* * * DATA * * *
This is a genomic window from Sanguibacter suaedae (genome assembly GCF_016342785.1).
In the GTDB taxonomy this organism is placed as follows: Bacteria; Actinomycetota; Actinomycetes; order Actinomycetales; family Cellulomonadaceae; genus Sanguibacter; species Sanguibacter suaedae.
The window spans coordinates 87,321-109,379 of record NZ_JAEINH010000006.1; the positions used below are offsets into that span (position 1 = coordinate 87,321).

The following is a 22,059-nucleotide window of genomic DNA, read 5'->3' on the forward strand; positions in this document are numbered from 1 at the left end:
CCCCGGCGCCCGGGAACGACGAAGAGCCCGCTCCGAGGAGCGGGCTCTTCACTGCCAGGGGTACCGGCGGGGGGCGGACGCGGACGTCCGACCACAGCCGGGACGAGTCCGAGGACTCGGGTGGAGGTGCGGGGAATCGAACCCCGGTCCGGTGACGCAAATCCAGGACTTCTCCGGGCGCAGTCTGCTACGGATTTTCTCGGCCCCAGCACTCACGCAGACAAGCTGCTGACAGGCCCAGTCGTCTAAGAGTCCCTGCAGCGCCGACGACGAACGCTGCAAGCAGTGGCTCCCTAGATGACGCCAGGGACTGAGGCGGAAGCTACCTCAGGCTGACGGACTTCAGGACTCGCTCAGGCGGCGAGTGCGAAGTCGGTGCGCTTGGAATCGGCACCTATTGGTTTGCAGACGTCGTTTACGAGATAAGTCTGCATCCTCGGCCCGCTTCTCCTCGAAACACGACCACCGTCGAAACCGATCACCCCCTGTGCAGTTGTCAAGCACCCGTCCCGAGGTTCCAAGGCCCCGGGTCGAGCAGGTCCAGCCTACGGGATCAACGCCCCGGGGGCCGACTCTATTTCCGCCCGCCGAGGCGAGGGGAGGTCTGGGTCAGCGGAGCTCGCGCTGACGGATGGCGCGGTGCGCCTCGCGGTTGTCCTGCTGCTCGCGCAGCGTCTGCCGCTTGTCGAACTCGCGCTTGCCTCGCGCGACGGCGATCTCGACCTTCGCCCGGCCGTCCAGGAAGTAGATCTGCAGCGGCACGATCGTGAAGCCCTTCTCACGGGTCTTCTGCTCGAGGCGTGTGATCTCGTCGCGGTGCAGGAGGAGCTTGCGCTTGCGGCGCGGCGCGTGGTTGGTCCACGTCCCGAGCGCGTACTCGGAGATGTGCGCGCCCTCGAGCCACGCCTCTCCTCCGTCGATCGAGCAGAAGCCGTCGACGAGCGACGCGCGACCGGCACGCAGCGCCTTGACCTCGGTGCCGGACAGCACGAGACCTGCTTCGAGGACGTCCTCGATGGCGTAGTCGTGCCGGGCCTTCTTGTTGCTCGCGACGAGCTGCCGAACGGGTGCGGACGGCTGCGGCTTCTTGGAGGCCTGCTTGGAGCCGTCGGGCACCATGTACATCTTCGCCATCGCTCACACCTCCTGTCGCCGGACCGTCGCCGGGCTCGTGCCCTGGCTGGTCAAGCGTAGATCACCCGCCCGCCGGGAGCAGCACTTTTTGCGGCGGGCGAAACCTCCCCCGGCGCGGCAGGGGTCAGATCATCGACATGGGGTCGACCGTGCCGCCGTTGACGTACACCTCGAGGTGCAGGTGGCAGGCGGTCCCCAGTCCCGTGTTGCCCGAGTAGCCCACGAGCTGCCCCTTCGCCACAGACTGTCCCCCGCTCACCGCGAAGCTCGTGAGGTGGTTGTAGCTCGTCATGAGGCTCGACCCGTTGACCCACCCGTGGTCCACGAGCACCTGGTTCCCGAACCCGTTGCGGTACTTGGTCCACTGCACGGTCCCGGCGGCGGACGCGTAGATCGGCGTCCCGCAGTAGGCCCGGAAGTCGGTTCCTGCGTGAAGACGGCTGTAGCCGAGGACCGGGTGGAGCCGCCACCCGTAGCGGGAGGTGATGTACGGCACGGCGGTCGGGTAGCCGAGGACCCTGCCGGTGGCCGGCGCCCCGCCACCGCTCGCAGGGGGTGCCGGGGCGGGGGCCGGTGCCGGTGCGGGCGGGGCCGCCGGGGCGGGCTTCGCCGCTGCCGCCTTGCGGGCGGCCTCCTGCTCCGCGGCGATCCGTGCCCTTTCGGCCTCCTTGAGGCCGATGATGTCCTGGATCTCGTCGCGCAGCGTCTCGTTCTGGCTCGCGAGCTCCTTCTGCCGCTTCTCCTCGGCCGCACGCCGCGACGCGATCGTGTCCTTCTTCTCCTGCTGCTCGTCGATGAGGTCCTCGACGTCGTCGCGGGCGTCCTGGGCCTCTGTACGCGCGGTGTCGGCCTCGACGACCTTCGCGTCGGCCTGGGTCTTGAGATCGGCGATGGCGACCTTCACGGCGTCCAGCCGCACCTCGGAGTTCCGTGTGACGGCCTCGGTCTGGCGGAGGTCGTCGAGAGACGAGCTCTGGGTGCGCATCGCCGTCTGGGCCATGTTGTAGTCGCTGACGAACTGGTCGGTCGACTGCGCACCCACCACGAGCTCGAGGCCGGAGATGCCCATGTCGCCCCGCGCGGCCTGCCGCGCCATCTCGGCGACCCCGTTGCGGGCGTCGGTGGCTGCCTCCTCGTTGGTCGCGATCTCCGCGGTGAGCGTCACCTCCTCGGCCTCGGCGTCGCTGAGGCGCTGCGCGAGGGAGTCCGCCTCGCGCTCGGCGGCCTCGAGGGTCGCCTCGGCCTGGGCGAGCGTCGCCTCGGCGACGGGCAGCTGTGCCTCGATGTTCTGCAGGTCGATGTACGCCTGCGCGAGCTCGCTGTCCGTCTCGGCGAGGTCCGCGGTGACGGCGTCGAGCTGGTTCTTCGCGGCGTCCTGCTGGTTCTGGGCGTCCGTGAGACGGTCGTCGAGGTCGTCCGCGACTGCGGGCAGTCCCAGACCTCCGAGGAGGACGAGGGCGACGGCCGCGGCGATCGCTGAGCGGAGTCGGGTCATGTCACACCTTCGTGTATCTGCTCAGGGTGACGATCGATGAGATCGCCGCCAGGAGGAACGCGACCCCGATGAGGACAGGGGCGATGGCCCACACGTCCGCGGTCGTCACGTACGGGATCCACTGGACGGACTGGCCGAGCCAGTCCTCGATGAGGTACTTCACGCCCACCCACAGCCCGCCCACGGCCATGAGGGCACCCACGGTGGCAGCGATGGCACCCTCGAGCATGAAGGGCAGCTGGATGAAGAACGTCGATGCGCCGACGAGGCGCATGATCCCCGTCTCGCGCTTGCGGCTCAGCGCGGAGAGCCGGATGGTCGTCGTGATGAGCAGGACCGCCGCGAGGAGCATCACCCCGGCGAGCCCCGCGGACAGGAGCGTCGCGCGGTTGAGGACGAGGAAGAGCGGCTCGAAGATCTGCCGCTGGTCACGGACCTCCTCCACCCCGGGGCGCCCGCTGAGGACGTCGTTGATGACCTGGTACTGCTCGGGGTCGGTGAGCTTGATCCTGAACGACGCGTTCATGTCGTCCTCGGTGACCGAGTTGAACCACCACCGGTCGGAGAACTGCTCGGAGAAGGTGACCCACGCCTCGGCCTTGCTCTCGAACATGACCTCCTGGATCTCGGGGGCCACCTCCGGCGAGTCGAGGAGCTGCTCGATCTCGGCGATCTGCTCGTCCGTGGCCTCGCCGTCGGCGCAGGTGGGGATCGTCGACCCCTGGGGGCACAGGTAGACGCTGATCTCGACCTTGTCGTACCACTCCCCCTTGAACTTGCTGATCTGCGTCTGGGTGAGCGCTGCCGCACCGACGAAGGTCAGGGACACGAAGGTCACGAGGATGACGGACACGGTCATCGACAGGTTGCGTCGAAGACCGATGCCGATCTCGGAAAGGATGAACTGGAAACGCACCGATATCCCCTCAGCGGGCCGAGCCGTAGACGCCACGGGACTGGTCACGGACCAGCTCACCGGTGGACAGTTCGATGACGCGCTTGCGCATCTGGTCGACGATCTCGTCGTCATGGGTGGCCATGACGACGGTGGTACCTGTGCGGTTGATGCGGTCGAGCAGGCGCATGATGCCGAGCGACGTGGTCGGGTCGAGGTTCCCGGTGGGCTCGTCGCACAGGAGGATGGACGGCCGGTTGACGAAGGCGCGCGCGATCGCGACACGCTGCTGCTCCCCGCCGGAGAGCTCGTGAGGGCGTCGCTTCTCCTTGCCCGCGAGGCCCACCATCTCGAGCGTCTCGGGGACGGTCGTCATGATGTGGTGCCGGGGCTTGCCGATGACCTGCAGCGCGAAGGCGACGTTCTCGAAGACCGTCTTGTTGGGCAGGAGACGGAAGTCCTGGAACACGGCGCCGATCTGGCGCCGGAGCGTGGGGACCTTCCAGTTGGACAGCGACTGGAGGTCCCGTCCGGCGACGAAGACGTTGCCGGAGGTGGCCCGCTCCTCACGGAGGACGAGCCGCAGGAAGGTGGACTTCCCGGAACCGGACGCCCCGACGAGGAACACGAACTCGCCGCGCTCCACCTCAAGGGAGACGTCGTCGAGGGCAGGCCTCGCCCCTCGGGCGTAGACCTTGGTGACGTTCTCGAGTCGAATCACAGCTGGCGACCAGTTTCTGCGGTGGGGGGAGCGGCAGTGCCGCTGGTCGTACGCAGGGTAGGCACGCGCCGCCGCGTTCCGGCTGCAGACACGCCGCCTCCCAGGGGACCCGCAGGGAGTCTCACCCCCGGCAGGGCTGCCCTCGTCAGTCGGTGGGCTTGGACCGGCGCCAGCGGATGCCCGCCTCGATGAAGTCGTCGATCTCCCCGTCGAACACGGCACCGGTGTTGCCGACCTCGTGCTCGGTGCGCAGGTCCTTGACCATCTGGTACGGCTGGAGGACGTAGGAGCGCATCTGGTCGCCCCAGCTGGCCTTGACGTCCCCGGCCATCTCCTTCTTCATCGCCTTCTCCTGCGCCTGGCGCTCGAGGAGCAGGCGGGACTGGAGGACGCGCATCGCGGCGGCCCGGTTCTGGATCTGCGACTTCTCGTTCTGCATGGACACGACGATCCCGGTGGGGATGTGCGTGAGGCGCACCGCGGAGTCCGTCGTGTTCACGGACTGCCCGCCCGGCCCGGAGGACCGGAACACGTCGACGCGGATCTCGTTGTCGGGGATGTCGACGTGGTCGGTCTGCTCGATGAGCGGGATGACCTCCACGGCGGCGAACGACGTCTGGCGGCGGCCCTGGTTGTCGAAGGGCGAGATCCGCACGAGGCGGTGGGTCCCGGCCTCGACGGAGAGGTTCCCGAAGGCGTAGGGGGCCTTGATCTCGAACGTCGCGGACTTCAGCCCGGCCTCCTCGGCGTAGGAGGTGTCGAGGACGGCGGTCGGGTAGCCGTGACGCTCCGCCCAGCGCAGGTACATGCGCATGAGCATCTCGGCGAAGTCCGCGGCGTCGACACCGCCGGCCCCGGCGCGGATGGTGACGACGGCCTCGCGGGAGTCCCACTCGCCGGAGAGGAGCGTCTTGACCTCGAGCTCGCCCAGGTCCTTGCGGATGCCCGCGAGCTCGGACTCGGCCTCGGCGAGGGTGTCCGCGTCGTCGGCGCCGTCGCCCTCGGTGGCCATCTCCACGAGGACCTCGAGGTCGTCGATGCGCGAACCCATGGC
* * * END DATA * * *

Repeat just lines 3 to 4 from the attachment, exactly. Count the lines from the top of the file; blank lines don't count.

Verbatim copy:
The window spans coordinates 87,321-109,379 of record NZ_JAEINH010000006.1; the positions used below are offsets into that span (position 1 = coordinate 87,321).

The following is a 22,059-nucleotide window of genomic DNA, read 5'->3' on the forward strand; positions in this document are numbered from 1 at the left end: